With a powerhouse brand name behind it, we were curious what kinds of challenges inc.com faced when it launched last November. To get the inside scoop, we had an engaging and enlightening conversation with Paige Arnof-Fenn, VP Marketing.
According to Arnof-Fenn, inc.com was “thrilled with the heritage of the brand name.” For the website, “it’s a real competitive advantage because so many people are competing in the small business marketplace.” The challenge for inc.com is to “transfer from being a strong magazine to a strong Internet presence,” she says.
When you look at the small business market, Arnof-Fenn comments, you’ve got people wearing eight hats so they need to be able to find good information quickly. The goal with the Internet site is “to give small business people tools and resources to use immediately.”
From the outset, inc.com needed to set itself apart. “Because people think inc.com is a magazine online, inc.com had to let people know what other services and benefits are on the site.” To do that, inc.com launched an integrated advertising campaign that embraced outdoor, online, radio and offline media. The campaign encouraged people to realize that there are many, many services available on the site.
“Radio is really important,” Arnof-Fenn points out. The radio campaign ran a series of spots using testimonials from executives on various radio stations from news to talk radio to NPR --the typical kinds of stations people listen to during the commute or while at work. One spot featured a seasoned businessperson talking about using inc.com to find new ideas. One Chicago businessman, who had been down in the dumps about his business, heard the spot on his way into work one morning. He was so impressed and cheered by the spot, he sent inc.com an email when he arrived at the office. (Now, that’s what you call making an impact -- Ed.)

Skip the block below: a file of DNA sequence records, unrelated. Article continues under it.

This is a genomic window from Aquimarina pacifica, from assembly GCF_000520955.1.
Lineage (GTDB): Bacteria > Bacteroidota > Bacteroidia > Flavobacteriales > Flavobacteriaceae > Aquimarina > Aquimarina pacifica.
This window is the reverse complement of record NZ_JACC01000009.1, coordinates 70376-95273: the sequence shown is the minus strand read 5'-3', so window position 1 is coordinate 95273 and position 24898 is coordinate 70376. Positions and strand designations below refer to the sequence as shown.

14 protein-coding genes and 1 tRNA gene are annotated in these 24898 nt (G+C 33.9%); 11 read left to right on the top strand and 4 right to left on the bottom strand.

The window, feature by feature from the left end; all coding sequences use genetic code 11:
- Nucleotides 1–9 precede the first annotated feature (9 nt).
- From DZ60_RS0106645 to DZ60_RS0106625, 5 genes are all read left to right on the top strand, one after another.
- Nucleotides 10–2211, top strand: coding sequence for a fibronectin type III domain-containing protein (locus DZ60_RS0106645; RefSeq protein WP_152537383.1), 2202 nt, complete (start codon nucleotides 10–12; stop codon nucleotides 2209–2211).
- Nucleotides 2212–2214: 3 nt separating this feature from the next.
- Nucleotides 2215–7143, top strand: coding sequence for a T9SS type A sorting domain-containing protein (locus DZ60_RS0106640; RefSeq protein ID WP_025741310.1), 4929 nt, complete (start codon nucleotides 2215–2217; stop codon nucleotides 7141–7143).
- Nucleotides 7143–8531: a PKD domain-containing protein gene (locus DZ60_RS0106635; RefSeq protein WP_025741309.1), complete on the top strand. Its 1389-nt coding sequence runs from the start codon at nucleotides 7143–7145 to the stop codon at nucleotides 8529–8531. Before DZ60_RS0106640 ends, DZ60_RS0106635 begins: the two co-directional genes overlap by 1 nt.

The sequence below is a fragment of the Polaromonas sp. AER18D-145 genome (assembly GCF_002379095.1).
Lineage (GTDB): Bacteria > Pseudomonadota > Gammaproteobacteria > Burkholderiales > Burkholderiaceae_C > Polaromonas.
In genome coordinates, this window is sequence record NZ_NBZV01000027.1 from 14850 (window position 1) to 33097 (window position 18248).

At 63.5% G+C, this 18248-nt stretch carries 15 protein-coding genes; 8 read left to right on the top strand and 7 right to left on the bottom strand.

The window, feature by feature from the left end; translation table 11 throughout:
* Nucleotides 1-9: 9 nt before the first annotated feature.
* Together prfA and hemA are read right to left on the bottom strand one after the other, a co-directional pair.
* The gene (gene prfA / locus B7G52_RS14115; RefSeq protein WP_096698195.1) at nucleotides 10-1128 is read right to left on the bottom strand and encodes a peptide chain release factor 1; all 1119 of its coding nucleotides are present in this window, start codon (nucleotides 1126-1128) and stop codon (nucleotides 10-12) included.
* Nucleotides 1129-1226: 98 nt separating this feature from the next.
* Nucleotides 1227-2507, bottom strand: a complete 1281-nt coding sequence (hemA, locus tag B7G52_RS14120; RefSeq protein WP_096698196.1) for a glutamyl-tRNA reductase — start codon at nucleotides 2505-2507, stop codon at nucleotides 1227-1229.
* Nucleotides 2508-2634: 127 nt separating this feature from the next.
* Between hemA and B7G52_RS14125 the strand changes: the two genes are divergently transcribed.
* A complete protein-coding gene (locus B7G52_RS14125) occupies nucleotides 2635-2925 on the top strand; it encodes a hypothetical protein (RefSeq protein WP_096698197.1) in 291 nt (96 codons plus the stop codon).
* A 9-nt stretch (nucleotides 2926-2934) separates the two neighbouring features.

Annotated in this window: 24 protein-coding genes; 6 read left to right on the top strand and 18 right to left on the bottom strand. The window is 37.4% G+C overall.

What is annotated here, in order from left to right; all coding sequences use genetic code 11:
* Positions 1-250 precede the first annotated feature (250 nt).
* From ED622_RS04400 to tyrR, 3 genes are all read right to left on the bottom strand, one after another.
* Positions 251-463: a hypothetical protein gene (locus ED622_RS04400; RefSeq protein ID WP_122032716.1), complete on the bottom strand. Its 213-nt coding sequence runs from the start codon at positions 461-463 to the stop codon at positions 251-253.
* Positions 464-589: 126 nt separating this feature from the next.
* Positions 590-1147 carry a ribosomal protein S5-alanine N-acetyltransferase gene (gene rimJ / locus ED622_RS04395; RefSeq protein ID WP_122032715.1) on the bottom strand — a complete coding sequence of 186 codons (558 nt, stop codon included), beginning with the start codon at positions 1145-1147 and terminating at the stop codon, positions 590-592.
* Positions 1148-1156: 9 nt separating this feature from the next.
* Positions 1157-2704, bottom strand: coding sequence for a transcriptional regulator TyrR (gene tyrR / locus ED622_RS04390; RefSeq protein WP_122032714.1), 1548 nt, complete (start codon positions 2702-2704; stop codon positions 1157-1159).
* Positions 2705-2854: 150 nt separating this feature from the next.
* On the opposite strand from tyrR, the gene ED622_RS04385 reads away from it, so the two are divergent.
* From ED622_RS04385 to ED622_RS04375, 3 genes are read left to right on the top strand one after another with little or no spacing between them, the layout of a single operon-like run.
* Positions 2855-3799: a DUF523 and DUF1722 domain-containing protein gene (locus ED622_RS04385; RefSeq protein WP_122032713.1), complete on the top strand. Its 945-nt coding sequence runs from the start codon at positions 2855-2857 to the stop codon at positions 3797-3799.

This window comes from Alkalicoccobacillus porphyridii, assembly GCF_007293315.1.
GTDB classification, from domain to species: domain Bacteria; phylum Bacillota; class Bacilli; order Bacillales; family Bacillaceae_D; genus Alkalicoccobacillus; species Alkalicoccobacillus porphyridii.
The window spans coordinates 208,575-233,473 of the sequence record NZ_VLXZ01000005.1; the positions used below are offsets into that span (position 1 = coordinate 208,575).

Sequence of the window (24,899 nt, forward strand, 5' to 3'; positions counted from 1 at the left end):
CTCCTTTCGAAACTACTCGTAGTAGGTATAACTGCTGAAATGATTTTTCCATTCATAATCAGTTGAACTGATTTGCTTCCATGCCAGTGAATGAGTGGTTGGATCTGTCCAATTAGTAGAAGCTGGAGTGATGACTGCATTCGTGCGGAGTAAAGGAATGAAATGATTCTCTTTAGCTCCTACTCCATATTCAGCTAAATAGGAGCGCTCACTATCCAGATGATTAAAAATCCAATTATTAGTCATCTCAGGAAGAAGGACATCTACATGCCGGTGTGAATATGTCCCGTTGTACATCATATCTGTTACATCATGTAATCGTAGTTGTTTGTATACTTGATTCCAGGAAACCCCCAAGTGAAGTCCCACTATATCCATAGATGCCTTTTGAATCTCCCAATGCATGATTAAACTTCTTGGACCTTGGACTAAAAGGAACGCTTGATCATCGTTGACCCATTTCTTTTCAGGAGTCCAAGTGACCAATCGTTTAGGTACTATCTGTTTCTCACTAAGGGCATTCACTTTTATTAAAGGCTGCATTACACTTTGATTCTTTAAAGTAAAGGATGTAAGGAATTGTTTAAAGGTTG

While inc.com plans to do more radio in the future, television isn’t in the cards. “The economics don’t make sense,” Arnof- Fenn says, and there’s no point in spending too much money for too little return.
Arnof-Fenn says that inc.com looked at advertising as a multi-media approach since the site was “trying to reach millions of people.” Offline media were used, as were outdoor ads such as taxi tops, buses and billboards. For instance, someone arriving at Logan International Airport in Boston might see a billboard at the airport for inc.com and then get into a taxi with an inc.com ad on top, reinforcing the inc.com message.
The ad campaigns were run in various key markets around the country such as San Francisco, Boston, New York and Chicago. In each city, if there was something quirky or regional, inc.com would use it. In San Francisco, Arnof-Fenn says inc.com put out street furniture with the slogan, “I want my IPO” on it. In New York, the slogan was: “Want to be a millionaire without appearing on TV? Final answer: Yes.” In Washington, DC, the slogan was: “A liberal dose of business.”
In DC, inc.com also did a big marketing push during Small Business Week, making certain that inc.com execs were on panels and that lots of freebies were given out at the meetings. “Getting people’s attention is half the game,” she believes.
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